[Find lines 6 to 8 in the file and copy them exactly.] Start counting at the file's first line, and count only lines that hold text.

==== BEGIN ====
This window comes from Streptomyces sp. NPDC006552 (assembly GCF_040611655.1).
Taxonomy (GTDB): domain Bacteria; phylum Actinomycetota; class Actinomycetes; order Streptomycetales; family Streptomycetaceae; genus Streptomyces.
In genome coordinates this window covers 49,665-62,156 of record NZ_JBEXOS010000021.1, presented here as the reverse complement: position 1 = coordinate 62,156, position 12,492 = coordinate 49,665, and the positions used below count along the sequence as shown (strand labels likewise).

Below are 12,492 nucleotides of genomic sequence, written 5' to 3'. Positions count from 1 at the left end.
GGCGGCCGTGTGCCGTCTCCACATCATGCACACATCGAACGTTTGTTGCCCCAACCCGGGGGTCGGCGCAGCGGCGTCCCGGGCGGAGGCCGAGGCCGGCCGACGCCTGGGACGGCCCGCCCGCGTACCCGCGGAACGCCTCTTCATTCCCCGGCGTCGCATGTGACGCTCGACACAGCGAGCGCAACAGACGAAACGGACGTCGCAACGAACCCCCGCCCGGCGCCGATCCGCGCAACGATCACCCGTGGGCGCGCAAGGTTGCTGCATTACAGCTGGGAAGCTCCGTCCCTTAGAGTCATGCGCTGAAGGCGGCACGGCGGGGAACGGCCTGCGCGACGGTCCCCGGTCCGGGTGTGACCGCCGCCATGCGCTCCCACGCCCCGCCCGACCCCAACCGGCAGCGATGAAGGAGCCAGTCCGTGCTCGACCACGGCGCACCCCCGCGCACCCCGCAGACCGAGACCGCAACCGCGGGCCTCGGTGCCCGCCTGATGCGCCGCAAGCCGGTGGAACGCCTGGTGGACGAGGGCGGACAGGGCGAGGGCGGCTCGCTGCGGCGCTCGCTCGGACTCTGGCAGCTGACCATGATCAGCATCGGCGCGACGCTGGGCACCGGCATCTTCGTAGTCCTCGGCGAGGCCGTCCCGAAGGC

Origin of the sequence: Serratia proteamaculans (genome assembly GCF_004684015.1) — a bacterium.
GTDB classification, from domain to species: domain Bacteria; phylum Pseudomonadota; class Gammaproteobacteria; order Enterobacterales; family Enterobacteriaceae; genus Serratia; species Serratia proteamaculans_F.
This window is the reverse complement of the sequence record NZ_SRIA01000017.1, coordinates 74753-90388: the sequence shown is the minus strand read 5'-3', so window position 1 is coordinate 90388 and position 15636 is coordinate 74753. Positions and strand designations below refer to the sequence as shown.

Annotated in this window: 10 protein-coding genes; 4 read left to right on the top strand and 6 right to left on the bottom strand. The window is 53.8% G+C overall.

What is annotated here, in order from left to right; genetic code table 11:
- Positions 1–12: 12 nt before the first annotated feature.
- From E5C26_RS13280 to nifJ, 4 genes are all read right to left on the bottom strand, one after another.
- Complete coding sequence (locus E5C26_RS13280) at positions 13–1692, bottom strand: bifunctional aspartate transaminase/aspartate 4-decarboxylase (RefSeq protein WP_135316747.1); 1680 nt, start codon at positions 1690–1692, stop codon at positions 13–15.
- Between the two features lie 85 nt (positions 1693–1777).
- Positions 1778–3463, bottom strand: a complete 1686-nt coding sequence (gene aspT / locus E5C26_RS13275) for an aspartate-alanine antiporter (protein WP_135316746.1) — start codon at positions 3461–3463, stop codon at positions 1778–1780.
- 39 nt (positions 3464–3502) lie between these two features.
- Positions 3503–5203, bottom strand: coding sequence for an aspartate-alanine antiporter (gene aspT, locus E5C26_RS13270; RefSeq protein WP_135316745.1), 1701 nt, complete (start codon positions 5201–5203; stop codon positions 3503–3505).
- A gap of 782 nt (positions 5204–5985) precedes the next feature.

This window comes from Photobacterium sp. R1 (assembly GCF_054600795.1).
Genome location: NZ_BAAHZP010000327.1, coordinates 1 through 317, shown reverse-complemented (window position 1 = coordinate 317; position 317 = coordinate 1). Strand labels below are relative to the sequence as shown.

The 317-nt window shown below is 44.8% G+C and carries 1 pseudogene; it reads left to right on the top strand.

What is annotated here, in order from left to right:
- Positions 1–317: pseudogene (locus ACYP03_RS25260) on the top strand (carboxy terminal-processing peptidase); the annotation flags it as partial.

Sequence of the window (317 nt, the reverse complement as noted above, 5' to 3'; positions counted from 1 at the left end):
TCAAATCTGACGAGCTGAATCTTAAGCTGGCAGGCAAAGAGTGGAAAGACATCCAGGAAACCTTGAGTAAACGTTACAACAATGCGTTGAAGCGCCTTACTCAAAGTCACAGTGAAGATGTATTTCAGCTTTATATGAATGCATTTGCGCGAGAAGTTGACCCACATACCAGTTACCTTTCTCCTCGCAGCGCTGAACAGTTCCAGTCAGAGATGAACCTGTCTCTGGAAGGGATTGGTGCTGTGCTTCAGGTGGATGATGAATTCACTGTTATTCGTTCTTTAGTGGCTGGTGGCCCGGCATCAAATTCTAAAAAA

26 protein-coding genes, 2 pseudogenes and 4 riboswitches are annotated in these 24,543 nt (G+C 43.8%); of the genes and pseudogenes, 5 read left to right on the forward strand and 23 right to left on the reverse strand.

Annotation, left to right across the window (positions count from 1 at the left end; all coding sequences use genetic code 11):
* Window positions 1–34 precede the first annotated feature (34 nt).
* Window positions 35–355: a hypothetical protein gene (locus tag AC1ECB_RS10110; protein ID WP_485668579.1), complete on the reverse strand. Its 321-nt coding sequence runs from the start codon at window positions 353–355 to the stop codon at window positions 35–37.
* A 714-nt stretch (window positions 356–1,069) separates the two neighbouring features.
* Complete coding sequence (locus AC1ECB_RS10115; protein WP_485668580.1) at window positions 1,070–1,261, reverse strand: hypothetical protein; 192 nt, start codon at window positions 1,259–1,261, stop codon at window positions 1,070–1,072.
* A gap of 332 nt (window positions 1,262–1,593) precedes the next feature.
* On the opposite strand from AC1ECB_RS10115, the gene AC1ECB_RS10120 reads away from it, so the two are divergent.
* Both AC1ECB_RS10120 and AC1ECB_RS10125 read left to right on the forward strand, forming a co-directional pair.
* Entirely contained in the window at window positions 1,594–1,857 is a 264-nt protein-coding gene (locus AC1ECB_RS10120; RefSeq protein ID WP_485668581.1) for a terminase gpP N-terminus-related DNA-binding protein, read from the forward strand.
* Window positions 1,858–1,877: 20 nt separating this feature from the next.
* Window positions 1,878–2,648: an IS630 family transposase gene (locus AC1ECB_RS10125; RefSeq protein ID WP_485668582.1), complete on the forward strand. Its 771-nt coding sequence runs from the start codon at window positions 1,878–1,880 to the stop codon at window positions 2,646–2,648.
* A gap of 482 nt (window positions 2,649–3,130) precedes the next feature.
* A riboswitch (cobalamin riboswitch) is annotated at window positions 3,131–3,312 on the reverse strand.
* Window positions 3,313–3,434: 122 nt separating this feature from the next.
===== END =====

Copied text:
Origin of the sequence: Serratia proteamaculans (genome assembly GCF_004684015.1) — a bacterium.
GTDB classification, from domain to species: domain Bacteria; phylum Pseudomonadota; class Gammaproteobacteria; order Enterobacterales; family Enterobacteriaceae; genus Serratia; species Serratia proteamaculans_F.
This window is the reverse complement of the sequence record NZ_SRIA01000017.1, coordinates 74753-90388: the sequence shown is the minus strand read 5'-3', so window position 1 is coordinate 90388 and position 15636 is coordinate 74753. Positions and strand designations below refer to the sequence as shown.